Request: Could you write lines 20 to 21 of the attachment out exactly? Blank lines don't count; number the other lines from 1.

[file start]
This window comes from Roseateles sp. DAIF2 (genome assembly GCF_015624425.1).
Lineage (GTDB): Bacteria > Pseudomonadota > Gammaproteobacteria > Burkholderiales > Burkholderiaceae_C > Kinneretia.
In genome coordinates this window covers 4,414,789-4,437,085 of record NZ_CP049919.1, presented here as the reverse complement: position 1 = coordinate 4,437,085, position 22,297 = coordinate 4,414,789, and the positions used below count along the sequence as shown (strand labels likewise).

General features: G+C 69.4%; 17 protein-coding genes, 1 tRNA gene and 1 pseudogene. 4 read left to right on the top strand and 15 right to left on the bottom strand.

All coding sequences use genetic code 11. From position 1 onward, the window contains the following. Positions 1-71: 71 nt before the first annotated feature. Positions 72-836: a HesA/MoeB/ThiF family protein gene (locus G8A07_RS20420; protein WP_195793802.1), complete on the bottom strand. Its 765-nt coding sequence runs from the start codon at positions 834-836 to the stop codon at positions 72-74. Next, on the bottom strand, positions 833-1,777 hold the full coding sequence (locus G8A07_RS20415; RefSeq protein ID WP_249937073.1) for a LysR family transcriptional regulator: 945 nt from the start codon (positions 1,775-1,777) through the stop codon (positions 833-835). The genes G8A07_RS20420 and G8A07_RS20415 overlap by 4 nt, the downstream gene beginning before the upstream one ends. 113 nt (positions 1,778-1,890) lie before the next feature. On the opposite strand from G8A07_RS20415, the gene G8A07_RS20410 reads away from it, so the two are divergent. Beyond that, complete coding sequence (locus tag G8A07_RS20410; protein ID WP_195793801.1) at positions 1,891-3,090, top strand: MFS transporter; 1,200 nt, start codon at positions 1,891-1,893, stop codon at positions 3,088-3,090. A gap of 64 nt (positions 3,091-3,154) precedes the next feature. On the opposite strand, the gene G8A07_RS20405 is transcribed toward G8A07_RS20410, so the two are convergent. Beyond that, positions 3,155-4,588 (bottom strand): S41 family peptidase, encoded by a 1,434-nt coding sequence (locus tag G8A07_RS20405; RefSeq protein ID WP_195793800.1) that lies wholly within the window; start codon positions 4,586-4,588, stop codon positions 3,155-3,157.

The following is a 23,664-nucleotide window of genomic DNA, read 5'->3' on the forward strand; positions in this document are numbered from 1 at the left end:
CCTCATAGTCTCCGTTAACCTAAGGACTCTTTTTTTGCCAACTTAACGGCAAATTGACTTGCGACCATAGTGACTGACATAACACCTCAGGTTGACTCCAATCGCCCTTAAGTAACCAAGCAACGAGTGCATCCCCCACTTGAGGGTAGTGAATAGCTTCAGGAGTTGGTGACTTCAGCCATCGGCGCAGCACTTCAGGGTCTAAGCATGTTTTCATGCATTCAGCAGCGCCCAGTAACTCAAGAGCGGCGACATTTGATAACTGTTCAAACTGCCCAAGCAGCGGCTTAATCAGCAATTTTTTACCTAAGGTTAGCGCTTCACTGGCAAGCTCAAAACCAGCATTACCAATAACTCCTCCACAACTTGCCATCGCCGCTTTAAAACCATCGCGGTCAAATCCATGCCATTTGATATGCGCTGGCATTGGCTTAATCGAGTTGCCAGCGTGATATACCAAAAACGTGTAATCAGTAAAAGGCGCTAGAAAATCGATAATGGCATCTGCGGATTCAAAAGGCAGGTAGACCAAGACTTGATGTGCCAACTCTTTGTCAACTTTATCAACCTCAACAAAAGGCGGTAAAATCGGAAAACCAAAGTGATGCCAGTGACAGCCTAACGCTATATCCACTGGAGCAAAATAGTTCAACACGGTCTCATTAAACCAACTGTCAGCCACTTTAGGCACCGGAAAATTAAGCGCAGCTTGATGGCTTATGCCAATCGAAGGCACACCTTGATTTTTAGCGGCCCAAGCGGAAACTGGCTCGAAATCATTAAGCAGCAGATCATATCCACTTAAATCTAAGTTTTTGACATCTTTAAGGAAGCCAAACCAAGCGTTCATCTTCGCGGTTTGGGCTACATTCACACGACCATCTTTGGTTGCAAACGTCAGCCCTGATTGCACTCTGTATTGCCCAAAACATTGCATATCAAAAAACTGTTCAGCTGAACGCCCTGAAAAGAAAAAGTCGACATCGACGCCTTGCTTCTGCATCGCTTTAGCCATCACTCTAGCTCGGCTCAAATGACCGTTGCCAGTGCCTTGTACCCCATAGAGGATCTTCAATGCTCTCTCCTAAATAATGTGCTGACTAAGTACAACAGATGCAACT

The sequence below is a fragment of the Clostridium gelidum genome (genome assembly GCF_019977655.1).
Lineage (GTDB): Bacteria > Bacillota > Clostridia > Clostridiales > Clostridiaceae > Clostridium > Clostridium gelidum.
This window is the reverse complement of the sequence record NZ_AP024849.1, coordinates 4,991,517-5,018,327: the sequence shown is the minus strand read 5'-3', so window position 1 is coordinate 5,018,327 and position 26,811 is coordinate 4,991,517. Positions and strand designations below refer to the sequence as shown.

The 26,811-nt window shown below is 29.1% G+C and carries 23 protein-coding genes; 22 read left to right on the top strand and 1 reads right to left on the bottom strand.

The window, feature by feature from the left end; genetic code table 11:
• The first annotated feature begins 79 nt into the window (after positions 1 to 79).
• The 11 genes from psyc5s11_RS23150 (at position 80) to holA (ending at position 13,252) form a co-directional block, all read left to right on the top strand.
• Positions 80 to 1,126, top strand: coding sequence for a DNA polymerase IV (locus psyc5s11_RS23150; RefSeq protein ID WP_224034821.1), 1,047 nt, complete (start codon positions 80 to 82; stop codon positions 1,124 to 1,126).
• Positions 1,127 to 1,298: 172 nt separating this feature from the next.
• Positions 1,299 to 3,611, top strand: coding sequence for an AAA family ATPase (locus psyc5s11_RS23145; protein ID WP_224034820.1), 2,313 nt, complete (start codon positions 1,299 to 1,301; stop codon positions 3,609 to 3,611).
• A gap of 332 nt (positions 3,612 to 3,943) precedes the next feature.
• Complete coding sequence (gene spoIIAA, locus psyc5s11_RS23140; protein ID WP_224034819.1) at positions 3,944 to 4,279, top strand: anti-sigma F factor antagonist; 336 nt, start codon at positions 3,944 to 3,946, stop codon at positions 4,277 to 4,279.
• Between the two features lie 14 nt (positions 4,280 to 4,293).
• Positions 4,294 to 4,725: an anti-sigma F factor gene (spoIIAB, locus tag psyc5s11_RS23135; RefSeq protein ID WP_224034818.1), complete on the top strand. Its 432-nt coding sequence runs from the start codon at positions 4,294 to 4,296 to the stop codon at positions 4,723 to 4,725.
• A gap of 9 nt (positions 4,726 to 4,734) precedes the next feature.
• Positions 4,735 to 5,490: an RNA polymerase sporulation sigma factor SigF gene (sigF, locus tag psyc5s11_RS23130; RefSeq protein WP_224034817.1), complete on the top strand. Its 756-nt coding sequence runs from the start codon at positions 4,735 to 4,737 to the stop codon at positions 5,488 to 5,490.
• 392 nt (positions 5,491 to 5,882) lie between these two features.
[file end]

• Between the two features lie 14 nt (positions 4,280 to 4,293).
• Positions 4,294 to 4,725: an anti-sigma F factor gene (spoIIAB, locus tag psyc5s11_RS23135; RefSeq protein ID WP_224034818.1), complete on the top strand. Its 432-nt coding sequence runs from the start codon at positions 4,294 to 4,296 to the stop codon at positions 4,723 to 4,725.